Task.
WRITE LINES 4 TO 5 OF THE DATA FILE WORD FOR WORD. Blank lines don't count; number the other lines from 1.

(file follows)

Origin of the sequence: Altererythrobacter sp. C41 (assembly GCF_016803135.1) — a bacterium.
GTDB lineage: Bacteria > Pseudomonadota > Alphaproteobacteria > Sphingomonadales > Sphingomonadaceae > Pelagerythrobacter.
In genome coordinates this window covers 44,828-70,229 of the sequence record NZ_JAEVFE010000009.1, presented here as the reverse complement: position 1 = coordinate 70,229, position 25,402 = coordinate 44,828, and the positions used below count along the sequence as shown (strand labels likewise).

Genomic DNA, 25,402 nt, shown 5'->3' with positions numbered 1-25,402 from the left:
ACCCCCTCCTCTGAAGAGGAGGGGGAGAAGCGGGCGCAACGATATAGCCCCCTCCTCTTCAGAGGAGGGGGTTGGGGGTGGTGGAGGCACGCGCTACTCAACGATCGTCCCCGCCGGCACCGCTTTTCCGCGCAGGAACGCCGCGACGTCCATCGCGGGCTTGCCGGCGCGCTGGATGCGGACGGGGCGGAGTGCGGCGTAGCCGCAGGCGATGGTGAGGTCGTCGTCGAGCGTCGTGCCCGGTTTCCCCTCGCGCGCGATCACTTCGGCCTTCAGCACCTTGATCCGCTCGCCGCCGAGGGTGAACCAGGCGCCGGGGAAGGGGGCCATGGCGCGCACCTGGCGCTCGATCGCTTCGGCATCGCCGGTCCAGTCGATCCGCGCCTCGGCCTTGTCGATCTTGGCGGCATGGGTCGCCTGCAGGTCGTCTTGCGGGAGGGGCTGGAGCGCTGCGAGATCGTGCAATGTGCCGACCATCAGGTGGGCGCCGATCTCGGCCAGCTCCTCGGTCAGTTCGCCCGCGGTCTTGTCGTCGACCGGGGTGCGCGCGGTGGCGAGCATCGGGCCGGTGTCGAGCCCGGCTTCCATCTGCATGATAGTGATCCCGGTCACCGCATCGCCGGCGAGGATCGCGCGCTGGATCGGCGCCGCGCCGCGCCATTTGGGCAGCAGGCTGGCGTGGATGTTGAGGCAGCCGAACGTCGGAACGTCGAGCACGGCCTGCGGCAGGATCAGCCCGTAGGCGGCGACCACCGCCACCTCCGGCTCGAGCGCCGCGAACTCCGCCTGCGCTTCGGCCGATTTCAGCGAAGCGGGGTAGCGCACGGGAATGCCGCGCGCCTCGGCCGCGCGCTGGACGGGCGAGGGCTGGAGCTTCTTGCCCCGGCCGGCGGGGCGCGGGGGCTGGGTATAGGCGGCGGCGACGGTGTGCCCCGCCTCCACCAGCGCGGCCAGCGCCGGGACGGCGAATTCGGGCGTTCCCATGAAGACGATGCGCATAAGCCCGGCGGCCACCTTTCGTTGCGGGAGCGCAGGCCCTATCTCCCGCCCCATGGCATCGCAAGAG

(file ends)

Genomic DNA, 25,402 nt, shown 5'->3' with positions numbered 1-25,402 from the left:
ACCCCCTCCTCTGAAGAGGAGGGGGAGAAGCGGGCGCAACGATATAGCCCCCTCCTCTTCAGAGGAGGGGGTTGGGGGTGGTGGAGGCACGCGCTACTCAACGATCGTCCCCGCCGGCACCGCTTTTCCGCGCAGGAACGCCGCGACGTCCATCGCGGGCTTGCCGGCGCGCTGGATGCGGACGGGGCGGAGTGCGGCGTAGCCGCAGGCGATGGTGAGGTCGTCGTCGAGCGTCGTGCCCGGTTTCCCCTCGCGCGCGATCACTTCGGCCTTCAGCACCTTGATCCGCTCGCCGCCGAGGGTGAACCAGGCGCCGGGGAAGGGGGCCATGGCGCGCACCTGGCGCTCGATCGCTTCGGCATCGCCGGTCCAGTCGATCCGCGCCTCGGCCTTGTCGATCTTGGCGGCATGGGTCGCCTGCAGGTCGTCTTGCGGGAGGGGCTGGAGCGCTGCGAGATCGTGCAATGTGCCGACCATCAGGTGGGCGCCGATCTCGGCCAGCTCCTCGGTCAGTTCGCCCGCGGTCTTGTCGTCGACCGGGGTGCGCGCGGTGGCGAGCATCGGGCCGGTGTCGAGCCCGGCTTCCATCTGCATGATAGTGATCCCGGTCACCGCATCGCCGGCGAGGATCGCGCGCTGGATCGGCGCCGCGCCGCGCCATTTGGGCAGCAGGCTGGCGTGGATGTTGAGGCAGCCGAACGTCGGAACGTCGAGCACGGCCTGCGGCAGGATCAGCCCGTAGGCGGCGACCACCGCCACCTCCGGCTCGAGCGCCGCGAACTCCGCCTGCGCTTCGGCCGATTTCAGCGAAGCGGGGTAGCGCACGGGAATGCCGCGCGCCTCGGCCGCGCGCTGGACGGGCGAGGGCTGGAGCTTCTTGCCCCGGCCGGCGGGGCGCGGGGGCTGGGTATAGGCGGCGGCGACGGTGTGCCCCGCCTCCACCAGCGCGGCCAGCGCCGGGACGGCGAATTCGGGCGTTCCCATGAAGACGATGCGCATAAGCCCGGCGGCCACCTTTCGTTGCGGGAGCGCAGGCCCTATCTCCCGCCCCATGGCATCGCAAGAG